What's Up with the Wholesale Market? 
Shake-ups are happening across the wholesale marketplace, both in Vermont and across the region. This interactive panel will include a myriad of perspectives - a service provider who has worked with dozens of farm businesses around the state, a regional food hub, institutional and retail buyers, and a few producers that use wholesale channels to varying degrees in their businesses. Come learn more about the current state of the market and explore how changes are both opening up opportunities and creating challenges for VT producers and farm-based businesses. This session will also include significant time for participants to ask questions and share ideas. With better understanding of the implications of recent changes, participants will help inform the direction of pending research that will provide an in-depth study of the wholesale market.

Field Work: Building Connectivity for Tomorrow's Food System Workforce
Learn about work happening around the state to strengthen labor, education and business partnerships and to develop a pipeline for tomorrow’s food system workforce. This session will explore opportunities, barriers, resources and networks for meeting employer needs while providing authentic and engaging educational opportunities for students at many stages of their journey to workforce readiness - High School, Career and Technical Education, College, Post-Secondary, and Workforce Re-Entry. Educators and specialists from the field and members of the Education and Workforce Development Working Group will address existing efforts, both within and beyond the F2P Network, to improve the structural issues facing the food system’s labor needs, and lead a group discussion on the question “what’s next?”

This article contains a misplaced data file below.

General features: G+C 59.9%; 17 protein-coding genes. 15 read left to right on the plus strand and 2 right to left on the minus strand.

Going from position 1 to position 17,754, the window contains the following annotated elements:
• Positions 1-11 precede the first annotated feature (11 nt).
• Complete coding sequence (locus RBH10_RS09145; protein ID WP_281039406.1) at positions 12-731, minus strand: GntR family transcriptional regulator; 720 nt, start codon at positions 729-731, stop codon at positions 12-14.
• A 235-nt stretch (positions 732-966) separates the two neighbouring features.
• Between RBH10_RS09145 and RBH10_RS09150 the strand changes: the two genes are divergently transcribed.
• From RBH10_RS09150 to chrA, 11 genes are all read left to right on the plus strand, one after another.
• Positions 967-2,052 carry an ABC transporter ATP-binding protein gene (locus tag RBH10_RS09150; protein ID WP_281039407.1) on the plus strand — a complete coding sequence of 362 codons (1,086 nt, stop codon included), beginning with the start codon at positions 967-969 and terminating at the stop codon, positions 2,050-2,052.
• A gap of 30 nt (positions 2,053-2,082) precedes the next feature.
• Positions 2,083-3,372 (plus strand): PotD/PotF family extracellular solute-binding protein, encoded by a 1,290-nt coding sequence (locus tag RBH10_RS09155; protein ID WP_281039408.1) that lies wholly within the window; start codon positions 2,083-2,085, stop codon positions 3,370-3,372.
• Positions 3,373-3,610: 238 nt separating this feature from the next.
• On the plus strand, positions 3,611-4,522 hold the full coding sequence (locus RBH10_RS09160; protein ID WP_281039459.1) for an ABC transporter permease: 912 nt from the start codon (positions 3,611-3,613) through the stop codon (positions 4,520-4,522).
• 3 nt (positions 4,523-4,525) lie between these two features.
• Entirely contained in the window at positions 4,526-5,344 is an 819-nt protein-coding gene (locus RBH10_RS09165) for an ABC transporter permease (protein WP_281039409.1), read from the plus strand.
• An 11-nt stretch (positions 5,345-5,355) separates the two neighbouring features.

What if We Ate What We Grew?
In this session, Salvation Farms will facilitate presentations from and a dialogue with individuals who have been immersed in on-farm food loss research across the country. This session will highlight: 1) what type of on-farm food loss research has occurred and by who, 2) what has been found in different regions and in different crop production and 3) what, if any, recommendations exist to develop supply chain responses that won’t unnecessarily burden the grower or negatively impact the marketplace. Quantitative and qualitative data will be shared along with research methods. The session will also touch on why this topic is important to include in food system development conversations. Beyond presentations, the session will allow ample time for dialogue between presenters and attendees.

4:00 - 5:15pm Plenary - Open Space Conversations to Dig Deeper into Big Ideas

5:30-8:00pm Cash Bar and Dinner

Day 2